Although a small county, Austria creates some mighty fabulous wine. Most people think of Grüner Veltliner and white wine when they think of Austrian wine, but red wine makes up about 30% of Austria’s wine production.
In terms of wine diversity, the country consists of four main regions. These regions are divided into sixteen districts. Austrian wine is very diverse with lovely aromatics and nice acidity. The country began moving from a white grape dominated focus to producing reds in the 1980s.
The eastern side of the country near Vienna produces most of Austria’s wine including Grüner Veltliner and other white varieties. In an area just south of Vienna, the weather is warmer, making the climate ideal for cool-climate red wines that have more body and aging potential.
Recently Claus Prechtl from the Winemonger presented Austrian Wine at a luncheon for LA Wine Writers at Napa Valley Grille. Winemonger specializes in wine from Austria. The luncheon focused on discovering the diversity and current state of Austrian wine.
The Austrian varieties sampled included Riesling, Sauvignon Blanc, and Grüner Veltliner in the whites and Blaufränkisch, Zweigelt and Saint Laurent in the reds.
Grüner Veltliner in Austria is like Chardonnay and Sauvignon Blanc in France. The variety emphasizes zesty acidity and herbaceous qualities.
Blaufränkisch is a late-ripening dark-skinned grape that produces wines with distinct tannins and reveals a spicy character with blackberries and cherry. The grape crosses Blauer Zimmettraube and Weißer Heunish.
Zweigelt, a cross between St Laurant and Blaufränkisch is a grape known for its soft tannins and cherry flavors.
Saint Laurent is a dark-skinned aromatic grape derived from the Pinot family with flavors of cherry and raspberry.
Austrian Wine – The Whites
Neumayer Engelberg Riesling 2016 Traisemtal, Austria: Considered the smallest growing area, the soils of this region are different. The soils, which consists of limestone and primal stone solids, promotes a unique quality to the Riesling. I found a softer, cleaner, and purer expression of the fruit. The aromas and flavors displayed citrus, especially lemon with lots of nice acidity and minerality.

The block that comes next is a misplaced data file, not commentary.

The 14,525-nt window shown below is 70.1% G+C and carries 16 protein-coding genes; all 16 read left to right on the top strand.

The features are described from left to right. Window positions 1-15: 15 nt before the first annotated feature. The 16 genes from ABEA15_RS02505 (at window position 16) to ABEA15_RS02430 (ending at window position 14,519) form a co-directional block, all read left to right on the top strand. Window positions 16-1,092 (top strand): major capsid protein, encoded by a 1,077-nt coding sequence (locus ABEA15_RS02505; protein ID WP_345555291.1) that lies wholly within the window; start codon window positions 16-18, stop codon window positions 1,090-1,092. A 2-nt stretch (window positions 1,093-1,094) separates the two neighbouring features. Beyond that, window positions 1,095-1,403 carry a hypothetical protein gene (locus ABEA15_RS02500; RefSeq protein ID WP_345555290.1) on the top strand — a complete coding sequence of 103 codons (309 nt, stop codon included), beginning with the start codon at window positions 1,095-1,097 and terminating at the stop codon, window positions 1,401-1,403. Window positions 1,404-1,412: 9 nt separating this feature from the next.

Pollerhof Vom Loess 2017 expresses the soil of the area in a unique way. The label includes a sample of the soil the grapes cultivate. It is almost like a sandpaper relief on each bottle, giving you an extra sense of place. The wine blends Sauvignon Blanc with Gelber Muskateller and Traminer and delivers a crisp, fruity wine.
Lichtenberger-Gonzalez Grüner Veltliner and Co 2017: This wine is an example of biodynamic farming and blends Grüner Veltliner with Pinot Blanc and Welshriesling. The grapes cultivate in soils of both muscle chalk and limestone. I found it to be a wine of place, very rounded with a predominant flavor of apples.
Ebner Ebenauer Grüner Veltliner Bursting 2016 represents a Gruner from old vines, 50 years old. The grapes grow in loam. This wine delivers flavors of apples with bright acidity.
Austrian Wine – Rosé
Umathum Rosa Rosé 2016 and 2018. Both Rosés are bottled in Burgundy Bottles rather than the clear bottles that commonly showcases Rosé. The grapes for these Rosés grown in three different climate zones. The 2018 blends Saint Laurent with Zweigelt and Blaufränkisch in almost equal proportions while the 2016 emphasizes Zweigelt accompanied by similar proportions of Blaufränkisch and Saint Laurent. Both Rosés delivered flavors of berries mixed with cherry.
Austrian Wine – The Reds
Both reds sample featured the Blaufränkisch grape. The Rosi Schuster Blaufränkisch 2017 differs in the fact the grapes grow in soils of clay and loess. I found this wine more rounded. The Moric Blaufränkisch Burgenland 2017 consists of 8 -50-year-old vines grown in soils composed of limestone, primary rock, and loam. Both wines were excellent examples of what the Blaufränkisch grape produces.
An Austrian wine tasting or meal must include ice wine made from Grüner Veltliner. We sampled the Zantho Eiswein Grüner Veltliner 2016. This wine evokes subtle nuances of apricot that are not overdone or too sweet, making this wine a delightful ending to a superb tasting.
Highlights of the Cuisine
My favorite pairing consisted of the Neumayer Riesling and Pollerhof Vom Loess Sauvignon Blanc with a Lobster Carpaccio with compressed apple, fried capers, and micro dill. The apple adds a subtle lift to the Lobster.
Pairing the two Grüners with a Chicken Milanese – Mitzuna, a salad with red onions and orange citrus vinaigrette gave a textural quality to the wine.
A Corvina with summer squash, plum sauce, and arugula fennel salad ideally complemented both Rosés.
In conclusion, if you are looking for bright wine with nice acidity and minerality, these Austrian wines are exceptional choices. Hopefully, more people will discover what Austrian has to offer, especially to those who like what I call the unique varieties.
Note: Common to the wine industry, this writer was hosted to the wine sampled. While it has not influenced this review, the writer believes in full disclosure.